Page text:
You know what? I am proud to live in New York. I’m real­ly proud of the city and I’ve always been proud of this city. At any given place of real estate, you have so many types of peo­ple, none of which have to like each oth­er, many who don’t. But almost all have found a way to live with each oth­er and have got­ten along because they have no choice. And I think that is no truer in New York than it is in the rest of the world; it’s just that NY had to fig­ure that out soon­er in order to con­tin­ue to exist. That’s prob­a­bly what makes me proud­est to live in NY. Sec­ond would be the…I would say the diver­si­ty again. NY is not a one busi­ness town. So when you go out in NY and hap­pen to hear the con­ver­sa­tions around you, they’ll be about any­thing and every­thing. You’ll have doc­tors talk­ing, you’ll have sci­en­tists talk­ing, great artists talk­ing, dance stu­dents from Juil­liard. Oth­er cities I’ve been to that can be the case but it’s less the case again because they don’t have the den­si­ty of bril­liance that NY has.

What question would you ask someone in 2030?

Well, for me, that ques­tion would be “did they find a cure for Alzheimers yet?” By 2030 the num­bers of peo­ple with that dis­ease will be very high so that’s a con­cern of mine.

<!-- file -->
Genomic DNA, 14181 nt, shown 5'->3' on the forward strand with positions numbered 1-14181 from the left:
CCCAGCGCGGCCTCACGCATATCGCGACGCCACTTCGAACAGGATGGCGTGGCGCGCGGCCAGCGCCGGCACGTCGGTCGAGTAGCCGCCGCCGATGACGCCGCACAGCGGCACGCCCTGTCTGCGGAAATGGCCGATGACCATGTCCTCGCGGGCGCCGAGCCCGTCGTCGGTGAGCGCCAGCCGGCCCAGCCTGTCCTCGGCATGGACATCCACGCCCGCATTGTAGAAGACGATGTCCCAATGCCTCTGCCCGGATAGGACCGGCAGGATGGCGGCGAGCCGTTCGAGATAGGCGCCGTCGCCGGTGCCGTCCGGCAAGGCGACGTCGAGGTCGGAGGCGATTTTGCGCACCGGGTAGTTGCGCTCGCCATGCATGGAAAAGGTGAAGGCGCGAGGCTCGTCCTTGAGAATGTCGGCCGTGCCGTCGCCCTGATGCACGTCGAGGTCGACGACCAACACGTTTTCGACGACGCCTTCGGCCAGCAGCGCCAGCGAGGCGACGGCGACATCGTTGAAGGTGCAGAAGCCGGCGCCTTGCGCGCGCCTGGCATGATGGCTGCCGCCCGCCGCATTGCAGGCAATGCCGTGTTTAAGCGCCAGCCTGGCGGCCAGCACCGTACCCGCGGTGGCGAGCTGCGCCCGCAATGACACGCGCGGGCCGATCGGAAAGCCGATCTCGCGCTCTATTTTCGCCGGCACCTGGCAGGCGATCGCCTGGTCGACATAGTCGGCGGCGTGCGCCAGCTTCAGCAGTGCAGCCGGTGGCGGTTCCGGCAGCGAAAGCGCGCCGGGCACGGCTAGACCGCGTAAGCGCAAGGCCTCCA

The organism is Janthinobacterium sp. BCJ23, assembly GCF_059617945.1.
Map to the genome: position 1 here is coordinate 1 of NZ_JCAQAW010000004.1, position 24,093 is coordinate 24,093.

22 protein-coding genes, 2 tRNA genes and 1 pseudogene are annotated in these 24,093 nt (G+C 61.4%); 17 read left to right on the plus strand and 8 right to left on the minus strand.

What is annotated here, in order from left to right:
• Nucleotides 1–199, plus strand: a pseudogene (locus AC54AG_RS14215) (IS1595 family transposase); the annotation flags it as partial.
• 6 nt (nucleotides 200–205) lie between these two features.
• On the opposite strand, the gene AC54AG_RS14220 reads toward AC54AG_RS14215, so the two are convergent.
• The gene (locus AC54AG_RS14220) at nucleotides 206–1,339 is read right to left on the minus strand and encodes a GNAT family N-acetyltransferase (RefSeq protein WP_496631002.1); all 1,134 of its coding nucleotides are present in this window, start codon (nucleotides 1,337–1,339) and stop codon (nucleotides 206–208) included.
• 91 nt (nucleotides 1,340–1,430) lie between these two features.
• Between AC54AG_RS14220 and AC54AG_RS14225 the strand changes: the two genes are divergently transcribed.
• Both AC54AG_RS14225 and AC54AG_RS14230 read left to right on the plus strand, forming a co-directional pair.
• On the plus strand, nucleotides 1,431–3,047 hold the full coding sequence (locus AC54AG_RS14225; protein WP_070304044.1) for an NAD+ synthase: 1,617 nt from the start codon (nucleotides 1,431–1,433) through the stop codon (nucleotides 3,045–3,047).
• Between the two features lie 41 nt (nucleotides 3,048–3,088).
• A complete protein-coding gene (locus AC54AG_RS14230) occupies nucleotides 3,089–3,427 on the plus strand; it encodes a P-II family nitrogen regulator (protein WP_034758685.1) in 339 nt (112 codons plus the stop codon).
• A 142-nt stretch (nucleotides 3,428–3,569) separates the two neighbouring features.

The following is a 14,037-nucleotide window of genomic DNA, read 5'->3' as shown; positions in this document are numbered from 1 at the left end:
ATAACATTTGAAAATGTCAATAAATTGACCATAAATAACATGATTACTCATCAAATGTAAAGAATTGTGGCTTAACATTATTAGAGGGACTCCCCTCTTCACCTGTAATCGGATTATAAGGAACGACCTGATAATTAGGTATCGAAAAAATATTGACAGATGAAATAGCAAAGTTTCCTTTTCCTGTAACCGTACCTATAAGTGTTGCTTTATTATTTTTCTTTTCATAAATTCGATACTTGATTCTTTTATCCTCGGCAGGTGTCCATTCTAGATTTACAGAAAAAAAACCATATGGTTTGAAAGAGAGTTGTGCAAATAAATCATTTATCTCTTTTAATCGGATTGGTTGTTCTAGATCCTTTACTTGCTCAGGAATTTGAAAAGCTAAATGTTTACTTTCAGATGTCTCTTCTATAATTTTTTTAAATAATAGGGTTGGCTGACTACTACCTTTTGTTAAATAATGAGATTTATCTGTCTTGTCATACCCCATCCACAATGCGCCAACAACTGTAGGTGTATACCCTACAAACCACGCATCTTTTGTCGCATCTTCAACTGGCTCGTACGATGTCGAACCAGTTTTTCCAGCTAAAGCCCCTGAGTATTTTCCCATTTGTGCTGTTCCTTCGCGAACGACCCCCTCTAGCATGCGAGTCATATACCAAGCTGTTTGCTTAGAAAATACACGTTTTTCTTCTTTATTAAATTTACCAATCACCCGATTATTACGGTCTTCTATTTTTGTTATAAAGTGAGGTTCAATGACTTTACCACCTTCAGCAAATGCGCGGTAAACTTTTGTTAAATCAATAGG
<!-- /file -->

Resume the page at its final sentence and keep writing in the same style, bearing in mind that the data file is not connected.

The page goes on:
The real lead­ers now and in the future will be the peo­ple who can inspire us to that understanding—that what we do right now is not just about right now but it does have rip­ples and con­se­quences for a very long time.
What is your hope for the future?

It would be won­der­ful to find they had found a cure or a way to slow down Alzheimers. Only because it’s a dis­ease that has such far reach­ing effects that it is huge­ly expen­sive so it will have a great effect on how mon­ey is spent in this coun­try and the cost of health care and what hap­pens with Med­ic­aid. It will have a huge effect not only on those who are sick but the peo­ple who take care of them and their health. Peo­ple would be free to live freer lives. I’m sure there are oth­er dis­eases to use to view the future, but that one is very per­son­al to me.